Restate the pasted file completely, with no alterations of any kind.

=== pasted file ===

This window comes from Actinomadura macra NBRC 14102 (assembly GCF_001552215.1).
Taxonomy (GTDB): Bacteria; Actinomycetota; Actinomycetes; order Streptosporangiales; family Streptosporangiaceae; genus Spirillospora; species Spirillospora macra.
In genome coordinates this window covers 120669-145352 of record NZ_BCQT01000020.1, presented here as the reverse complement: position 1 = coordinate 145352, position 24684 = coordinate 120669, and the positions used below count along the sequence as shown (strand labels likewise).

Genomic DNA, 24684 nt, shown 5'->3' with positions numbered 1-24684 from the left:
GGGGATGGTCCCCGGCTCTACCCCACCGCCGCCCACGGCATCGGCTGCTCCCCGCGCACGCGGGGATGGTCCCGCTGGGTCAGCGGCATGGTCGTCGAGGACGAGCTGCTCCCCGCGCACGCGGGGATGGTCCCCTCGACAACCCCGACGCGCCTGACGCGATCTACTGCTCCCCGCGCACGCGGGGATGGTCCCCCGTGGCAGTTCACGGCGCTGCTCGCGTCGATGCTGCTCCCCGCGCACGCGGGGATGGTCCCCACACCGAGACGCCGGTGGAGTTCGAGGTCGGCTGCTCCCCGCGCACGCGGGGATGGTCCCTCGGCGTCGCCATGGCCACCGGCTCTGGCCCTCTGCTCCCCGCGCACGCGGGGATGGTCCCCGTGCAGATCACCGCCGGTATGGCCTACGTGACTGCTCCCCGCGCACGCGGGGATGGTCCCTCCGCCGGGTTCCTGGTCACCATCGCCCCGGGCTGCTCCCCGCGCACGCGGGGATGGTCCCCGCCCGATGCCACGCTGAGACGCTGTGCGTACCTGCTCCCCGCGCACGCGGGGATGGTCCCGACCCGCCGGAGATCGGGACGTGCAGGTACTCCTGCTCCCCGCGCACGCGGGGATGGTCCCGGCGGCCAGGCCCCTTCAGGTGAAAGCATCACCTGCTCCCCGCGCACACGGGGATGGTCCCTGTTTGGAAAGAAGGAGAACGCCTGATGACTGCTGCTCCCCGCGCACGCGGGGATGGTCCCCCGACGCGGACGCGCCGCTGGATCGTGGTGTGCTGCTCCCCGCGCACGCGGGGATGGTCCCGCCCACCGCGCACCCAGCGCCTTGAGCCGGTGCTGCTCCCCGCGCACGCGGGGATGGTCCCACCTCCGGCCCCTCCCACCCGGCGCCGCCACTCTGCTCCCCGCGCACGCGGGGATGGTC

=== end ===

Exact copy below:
This window comes from Actinomadura macra NBRC 14102 (assembly GCF_001552215.1).
Taxonomy (GTDB): Bacteria; Actinomycetota; Actinomycetes; order Streptosporangiales; family Streptosporangiaceae; genus Spirillospora; species Spirillospora macra.
In genome coordinates this window covers 120669-145352 of record NZ_BCQT01000020.1, presented here as the reverse complement: position 1 = coordinate 145352, position 24684 = coordinate 120669, and the positions used below count along the sequence as shown (strand labels likewise).

Genomic DNA, 24684 nt, shown 5'->3' with positions numbered 1-24684 from the left:
GGGGATGGTCCCCGGCTCTACCCCACCGCCGCCCACGGCATCGGCTGCTCCCCGCGCACGCGGGGATGGTCCCGCTGGGTCAGCGGCATGGTCGTCGAGGACGAGCTGCTCCCCGCGCACGCGGGGATGGTCCCCTCGACAACCCCGACGCGCCTGACGCGATCTACTGCTCCCCGCGCACGCGGGGATGGTCCCCCGTGGCAGTTCACGGCGCTGCTCGCGTCGATGCTGCTCCCCGCGCACGCGGGGATGGTCCCCACACCGAGACGCCGGTGGAGTTCGAGGTCGGCTGCTCCCCGCGCACGCGGGGATGGTCCCTCGGCGTCGCCATGGCCACCGGCTCTGGCCCTCTGCTCCCCGCGCACGCGGGGATGGTCCCCGTGCAGATCACCGCCGGTATGGCCTACGTGACTGCTCCCCGCGCACGCGGGGATGGTCCCTCCGCCGGGTTCCTGGTCACCATCGCCCCGGGCTGCTCCCCGCGCACGCGGGGATGGTCCCCGCCCGATGCCACGCTGAGACGCTGTGCGTACCTGCTCCCCGCGCACGCGGGGATGGTCCCGACCCGCCGGAGATCGGGACGTGCAGGTACTCCTGCTCCCCGCGCACGCGGGGATGGTCCCGGCGGCCAGGCCCCTTCAGGTGAAAGCATCACCTGCTCCCCGCGCACACGGGGATGGTCCCTGTTTGGAAAGAAGGAGAACGCCTGATGACTGCTGCTCCCCGCGCACGCGGGGATGGTCCCCCGACGCGGACGCGCCGCTGGATCGTGGTGTGCTGCTCCCCGCGCACGCGGGGATGGTCCCGCCCACCGCGCACCCAGCGCCTTGAGCCGGTGCTGCTCCCCGCGCACGCGGGGATGGTCCCACCTCCGGCCCCTCCCACCCGGCGCCGCCACTCTGCTCCCCGCGCACGCGGGGATGGTC